Breaking Down the Tennessee Titans' 2012 Offensive Plans: Tight End Version

Zach LawContributor IJune 15, 2012

Jared Cook's on the field to catch.
Jared Cook's on the field to catch.Grant Halverson/Getty Images

The kind of player a team picks up and the kind of players a team lets go shows a lot about philosophy. No position on the team shows the Titans' hand more than tight end.

Before last season, it was easy to assume that the Jeff Fisher-style run-first offense was going to continue when they signed Daniel Graham.

Graham was a Mackey Award winner at the University of Colorado who never became a featured pass catcher in New England or Denver. The Titans signed him to block, not catch. The proof is in the stat line as he caught two passes all year, although one was a game-winning TD snag against his former team, the Broncos.

The Tennessee Titans signed Graham to a three-year, $8 million contract before last season. He had more holding penalties than catches, and Craig Stevens replaced him in the starting lineup. Hey, someone needs to block.

Craig Stevens has been a typical block-but-don't-catch tight end his entire career. He has 21 catches in four years. With the emphasis on the pass game, he could catch that many balls this year. Even if you take his 58-yard catch against the Broncos, he averaged more than 13 yards a reception last year.

Stevens doesn't have the speed or moves of Jared Cook. Cook finally "got it" with 21 of his 49 catches in the final three games. He had a similar season-finishing stat bulge at the end of 2010, so it would be nice for him to show a little more consistency from game to game. If the Titans can throw a few more times when Stevens is in the game and run a few more times with Cook in the game, defenses aren't going to know what's coming next.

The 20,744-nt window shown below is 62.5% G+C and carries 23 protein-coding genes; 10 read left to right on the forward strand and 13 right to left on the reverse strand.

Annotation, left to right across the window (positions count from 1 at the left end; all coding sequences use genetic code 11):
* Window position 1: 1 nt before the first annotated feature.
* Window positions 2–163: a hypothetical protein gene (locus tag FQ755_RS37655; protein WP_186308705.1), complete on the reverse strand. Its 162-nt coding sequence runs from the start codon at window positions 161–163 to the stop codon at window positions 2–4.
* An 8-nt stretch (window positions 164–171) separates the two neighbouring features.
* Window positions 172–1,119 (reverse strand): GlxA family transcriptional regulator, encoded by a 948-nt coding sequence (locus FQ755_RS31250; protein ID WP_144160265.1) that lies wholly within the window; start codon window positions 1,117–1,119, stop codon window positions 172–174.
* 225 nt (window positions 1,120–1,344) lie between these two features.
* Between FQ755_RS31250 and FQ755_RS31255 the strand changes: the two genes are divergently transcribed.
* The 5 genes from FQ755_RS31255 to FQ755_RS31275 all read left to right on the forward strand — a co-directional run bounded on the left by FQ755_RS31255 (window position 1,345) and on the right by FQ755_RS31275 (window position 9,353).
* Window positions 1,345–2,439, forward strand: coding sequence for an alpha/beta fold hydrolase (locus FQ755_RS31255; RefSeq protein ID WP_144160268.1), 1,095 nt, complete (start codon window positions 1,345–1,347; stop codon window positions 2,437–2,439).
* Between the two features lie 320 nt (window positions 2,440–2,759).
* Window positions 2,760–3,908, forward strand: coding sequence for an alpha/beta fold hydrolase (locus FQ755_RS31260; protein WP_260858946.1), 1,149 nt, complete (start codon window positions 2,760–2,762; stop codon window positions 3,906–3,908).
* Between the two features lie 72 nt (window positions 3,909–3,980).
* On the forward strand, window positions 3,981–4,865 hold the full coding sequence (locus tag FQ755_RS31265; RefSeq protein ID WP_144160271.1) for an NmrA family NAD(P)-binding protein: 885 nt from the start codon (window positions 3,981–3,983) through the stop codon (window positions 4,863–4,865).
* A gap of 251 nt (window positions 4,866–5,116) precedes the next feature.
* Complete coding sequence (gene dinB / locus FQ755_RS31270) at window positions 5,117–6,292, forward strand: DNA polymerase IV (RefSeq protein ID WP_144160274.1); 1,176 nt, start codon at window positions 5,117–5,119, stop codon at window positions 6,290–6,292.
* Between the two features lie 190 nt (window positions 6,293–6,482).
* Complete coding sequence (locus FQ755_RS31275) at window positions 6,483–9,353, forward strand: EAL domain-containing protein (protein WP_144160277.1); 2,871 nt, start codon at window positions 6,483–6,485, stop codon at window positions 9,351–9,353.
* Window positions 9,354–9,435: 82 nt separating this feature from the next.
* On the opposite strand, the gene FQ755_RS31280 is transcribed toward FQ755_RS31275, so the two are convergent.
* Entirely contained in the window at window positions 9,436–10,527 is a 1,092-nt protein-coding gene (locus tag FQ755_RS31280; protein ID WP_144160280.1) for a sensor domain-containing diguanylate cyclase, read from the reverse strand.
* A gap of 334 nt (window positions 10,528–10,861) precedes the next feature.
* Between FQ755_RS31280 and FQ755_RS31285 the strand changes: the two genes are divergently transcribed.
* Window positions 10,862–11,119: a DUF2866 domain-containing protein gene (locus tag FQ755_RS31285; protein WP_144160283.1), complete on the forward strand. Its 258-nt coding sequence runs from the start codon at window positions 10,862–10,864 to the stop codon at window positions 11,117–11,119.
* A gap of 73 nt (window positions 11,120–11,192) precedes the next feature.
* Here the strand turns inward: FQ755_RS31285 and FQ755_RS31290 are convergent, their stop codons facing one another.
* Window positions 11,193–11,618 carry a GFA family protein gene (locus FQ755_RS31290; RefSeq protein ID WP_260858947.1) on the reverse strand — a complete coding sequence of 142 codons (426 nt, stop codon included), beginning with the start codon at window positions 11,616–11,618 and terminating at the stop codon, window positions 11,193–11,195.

Instead of taking a Shad Meier-type who couldn't block or catch, the Titans made an unusual move by trading up to take a player who is going to switch to tight end as a pro. Taylor Thompson was a high-school tight end who signed at SMU as the team hired June Jones. Jones' offense has no tight end. Thompson moved to defensive end, and could have been drafted as such.

At the Players All-Star Classic college all-star game, Thompson played tight end. There was enough potential in a week's worth of practices for a fifth-round pick. He impressed the coaches enough that they let Daniel Graham go. A third tight end's going to log some snaps this year. No one else on the roster, Cameron Graham or Brandon Barden, has played in the NFL.

The Titans are not becoming a pass-first team. They are a pass-first team. The tight ends on the roster are the giveaway. 

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